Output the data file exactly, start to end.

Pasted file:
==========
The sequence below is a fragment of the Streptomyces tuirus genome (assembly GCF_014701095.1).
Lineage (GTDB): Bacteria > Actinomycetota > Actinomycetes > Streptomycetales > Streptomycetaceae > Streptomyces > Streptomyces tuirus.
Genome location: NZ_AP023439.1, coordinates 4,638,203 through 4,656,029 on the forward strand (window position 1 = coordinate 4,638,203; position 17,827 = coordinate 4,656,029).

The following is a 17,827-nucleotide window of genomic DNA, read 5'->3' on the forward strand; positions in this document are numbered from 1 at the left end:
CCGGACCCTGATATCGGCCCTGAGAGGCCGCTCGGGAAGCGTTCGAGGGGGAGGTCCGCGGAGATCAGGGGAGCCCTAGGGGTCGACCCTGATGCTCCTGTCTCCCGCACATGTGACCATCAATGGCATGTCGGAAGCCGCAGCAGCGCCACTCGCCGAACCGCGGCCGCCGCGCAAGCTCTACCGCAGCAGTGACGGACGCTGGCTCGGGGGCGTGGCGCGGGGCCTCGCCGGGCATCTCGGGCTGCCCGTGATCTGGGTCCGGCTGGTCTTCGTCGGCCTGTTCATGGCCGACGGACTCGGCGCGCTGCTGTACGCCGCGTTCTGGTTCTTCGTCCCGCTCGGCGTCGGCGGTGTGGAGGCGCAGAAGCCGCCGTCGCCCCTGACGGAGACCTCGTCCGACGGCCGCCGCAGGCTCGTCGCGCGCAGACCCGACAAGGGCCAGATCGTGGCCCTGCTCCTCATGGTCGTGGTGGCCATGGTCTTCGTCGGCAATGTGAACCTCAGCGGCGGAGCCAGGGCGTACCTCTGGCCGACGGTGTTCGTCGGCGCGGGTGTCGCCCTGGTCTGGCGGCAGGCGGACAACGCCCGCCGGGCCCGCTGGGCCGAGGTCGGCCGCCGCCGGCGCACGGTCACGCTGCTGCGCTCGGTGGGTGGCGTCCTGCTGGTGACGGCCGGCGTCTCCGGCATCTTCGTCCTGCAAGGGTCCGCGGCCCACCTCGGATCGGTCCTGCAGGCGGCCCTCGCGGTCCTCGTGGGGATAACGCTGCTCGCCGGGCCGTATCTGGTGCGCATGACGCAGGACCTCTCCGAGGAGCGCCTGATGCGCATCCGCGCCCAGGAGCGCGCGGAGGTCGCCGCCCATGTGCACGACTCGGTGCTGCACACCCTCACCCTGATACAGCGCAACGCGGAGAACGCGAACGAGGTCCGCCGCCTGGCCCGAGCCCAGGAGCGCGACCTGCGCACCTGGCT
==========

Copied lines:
The sequence below is a fragment of the Streptomyces tuirus genome (assembly GCF_014701095.1).
Lineage (GTDB): Bacteria > Actinomycetota > Actinomycetes > Streptomycetales > Streptomycetaceae > Streptomyces > Streptomyces tuirus.
Genome location: NZ_AP023439.1, coordinates 4,638,203 through 4,656,029 on the forward strand (window position 1 = coordinate 4,638,203; position 17,827 = coordinate 4,656,029).

The following is a 17,827-nucleotide window of genomic DNA, read 5'->3' on the forward strand; positions in this document are numbered from 1 at the left end:
CCGGACCCTGATATCGGCCCTGAGAGGCCGCTCGGGAAGCGTTCGAGGGGGAGGTCCGCGGAGATCAGGGGAGCCCTAGGGGTCGACCCTGATGCTCCTGTCTCCCGCACATGTGACCATCAATGGCATGTCGGAAGCCGCAGCAGCGCCACTCGCCGAACCGCGGCCGCCGCGCAAGCTCTACCGCAGCAGTGACGGACGCTGGCTCGGGGGCGTGGCGCGGGGCCTCGCCGGGCATCTCGGGCTGCCCGTGATCTGGGTCCGGCTGGTCTTCGTCGGCCTGTTCATGGCCGACGGACTCGGCGCGCTGCTGTACGCCGCGTTCTGGTTCTTCGTCCCGCTCGGCGTCGGCGGTGTGGAGGCGCAGAAGCCGCCGTCGCCCCTGACGGAGACCTCGTCCGACGGCCGCCGCAGGCTCGTCGCGCGCAGACCCGACAAGGGCCAGATCGTGGCCCTGCTCCTCATGGTCGTGGTGGCCATGGTCTTCGTCGGCAATGTGAACCTCAGCGGCGGAGCCAGGGCGTACCTCTGGCCGACGGTGTTCGTCGGCGCGGGTGTCGCCCTGGTCTGGCGGCAGGCGGACAACGCCCGCCGGGCCCGCTGGGCCGAGGTCGGCCGCCGCCGGCGCACGGTCACGCTGCTGCGCTCGGTGGGTGGCGTCCTGCTGGTGACGGCCGGCGTCTCCGGCATCTTCGTCCTGCAAGGGTCCGCGGCCCACCTCGGATCGGTCCTGCAGGCGGCCCTCGCGGTCCTCGTGGGGATAACGCTGCTCGCCGGGCCGTATCTGGTGCGCATGACGCAGGACCTCTCCGAGGAGCGCCTGATGCGCATCCGCGCCCAGGAGCGCGCGGAGGTCGCCGCCCATGTGCACGACTCGGTGCTGCACACCCTCACCCTGATACAGCGCAACGCGGAGAACGCGAACGAGGTCCGCCGCCTGGCCCGAGCCCAGGAGCGCGACCTGCGCACCTGGCT